ITNS Insider
Apr. 2, 2015

Need CE, CEPTC, or PharmD credits?
Get the credits you need on demand from ITNS. Watch videos of key sessions recorded at the Annual ITNS Symposium and complete an evaluation to earn up to 16.5 CE and CEPTC credits and up to 8 pharmacology credits. Sessions start at just $15 and can be purchased in bundles. Earn up to 16.5 credits! ITNS members receive a special discount! Visit the ITNS online store for more information and to place your order!More

Earn up to 17 Contact Hours at the ITNS Summer Symposium!

Join transplant professionals from around the world at the ITNS Summer Symposium. Earn up to 17 contact hours! View the symposium schedule and brochure for more information. Register today to save $75!More

Save the Date to Celebrate Transplant Nurses Day!
April 15, 2015

As appreciation of this important day grows, ITNS is committed to creating more opportunities for nurses to celebrate their contributions. In April 2006, ITNS created Transplant Nurses Day to raise awareness of the unique contributions transplant nurses make in the lives of the people with whom they work, especially their patients. The celebration takes place the third Wednesday in April, this year 15 April, and recognizes the skill and commitment of transplant nurses around the world. Don't forget to share photos of your celebration on the ITNS Facebook page! More

ITNS Call for Nominations
Are you devoted to the vision of ITNS? Do you have a desire to contribute to your association's development? Build your professional reputation and share your expertise by applying to join the ITNS Board of Directors in 2015. Leaders are responsible for guiding the association, anticipating change in the transplant environment and addressing the interests and needs of members.

If you are interested in applying for a leadership position and becoming a vital part in shaping the future of transplant nursing, review the information about becoming a candidate. The deadline to receive completed candidate applications is Monday, April 13, 2015 at 6 PM Eastern Standard Time (USA).More

Congestive heart failure: When it's time to talk transplant
U.S. News & World Report
For many people with congestive heart failure, a wide assortment of medical, surgical and lifestyle treatments allows them to go on with their lives. Yet others are clearly on a steep decline. When patients can no longer stay out of the hospital or can barely function, experts say, they've reached the point when it's time to talk heart transplant.More

Experiment aims to stop immunosuppression therapy for face transplant patients
By Chelsea Adams
The U.S. Military is spending hundreds of thousands of dollars to provide face transplants and follow-up care for a small group of civilians who suffered traumatic injuries. Among the group is Charla Nash, a woman who was attacked by a chimpanzee in 2009, losing her eyes, hands and many of her facial features. The military paid for her face transplant in 2011 and is footing the bill for her follow-up care. Now, the military is funding an experiment to wean the 61-year-old Nash off the anti-rejection drugs she's been taking since the transplant was performed.More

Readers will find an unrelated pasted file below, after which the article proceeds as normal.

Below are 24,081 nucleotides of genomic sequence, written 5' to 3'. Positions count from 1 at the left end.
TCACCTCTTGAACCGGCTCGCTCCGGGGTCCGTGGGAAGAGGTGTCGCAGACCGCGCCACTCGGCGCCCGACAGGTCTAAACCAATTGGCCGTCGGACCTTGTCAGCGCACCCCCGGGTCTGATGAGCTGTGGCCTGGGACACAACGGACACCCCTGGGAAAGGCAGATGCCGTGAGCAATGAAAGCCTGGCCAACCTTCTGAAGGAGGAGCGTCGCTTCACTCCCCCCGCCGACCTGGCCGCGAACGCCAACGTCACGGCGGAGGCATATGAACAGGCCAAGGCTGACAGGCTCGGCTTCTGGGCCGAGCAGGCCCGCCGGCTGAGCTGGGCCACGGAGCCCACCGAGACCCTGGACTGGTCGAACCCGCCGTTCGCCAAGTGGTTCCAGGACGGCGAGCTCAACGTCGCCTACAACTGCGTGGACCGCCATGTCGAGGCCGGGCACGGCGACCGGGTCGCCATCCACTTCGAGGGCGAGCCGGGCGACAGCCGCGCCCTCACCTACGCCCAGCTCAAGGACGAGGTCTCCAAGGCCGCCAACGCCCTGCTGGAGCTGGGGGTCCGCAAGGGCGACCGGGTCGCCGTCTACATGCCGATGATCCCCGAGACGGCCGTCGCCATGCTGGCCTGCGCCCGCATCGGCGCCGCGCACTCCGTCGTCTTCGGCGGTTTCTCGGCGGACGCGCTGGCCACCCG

Innovative strategies needed to address the US transplant organ shortage
Medical Xpress
As the U.S. faces transplant waiting lists that continue to grow longer over time, there is increasing debate about the proper way to incentivize living donations. Transplant professionals are trying to find ways to eliminate any financial disincentives without crossing the line to paying for organs.More

Scientists pinpoint protein that affects heart transplant survival
R&D Magazine
The protein haptoglobin boosts inflammation in transplanted hearts, reducing their survival, according to a study led by Yale Univ. researchers. The finding may help identify new anti-inflammatory therapies to enhance organ transplant survival.More

More than 2,300 wait for organ transplants in Wisconsin
Arlington Post Crescent
More than 2,300 people in Wisconsin are on waiting list for organ transplants. Nationally there are more than 123,000 people waiting for an organ.More

Nurses say lack of device interoperability contributes to medical errors
Infection Control Today
For years, healthcare technology professionals and patient safety organizations have decried the lack of medical device interoperability in hospitals. Now, another voice, nursing, is echoing the call for better interoperability, saying a lack of sufficient progress on this front contributes significantly to medical errors.More

Promoting nurse resilience
By Keith Carlson
Nurses face daily situations that can powerfully challenge their personal and professional resilience. Compromised nurse resilience is one factor that contributes to nurse burnout, compassion fatigue, absenteeism and, ultimately, attrition from the profession. Resilience is not a luxury for nurses, and the forward-thinking nurse manager will monitor the nurses under her charge for signs of weakening resilience.More

Close patient-staff interactions drive MRSA transmission
Close-proximity interactions between patients and hospital staff drove transmission of Staphylococcus aureus in Berck-sur-Mer Hospital, a long-term care facility in France, according to a study published in PLOS Computational Biology. Researchers identified 173 transmission events over four months between 329 patients and 261 healthcare workers, with risk of transmission higher between healthcare workers and patients than from patient to patient. "S. aureus transmission was consistent with contacts defined by electronically collected CPIs, illustrating their potential as a tool to control hospital-acquired infections and help direct surveillance," the authors state.More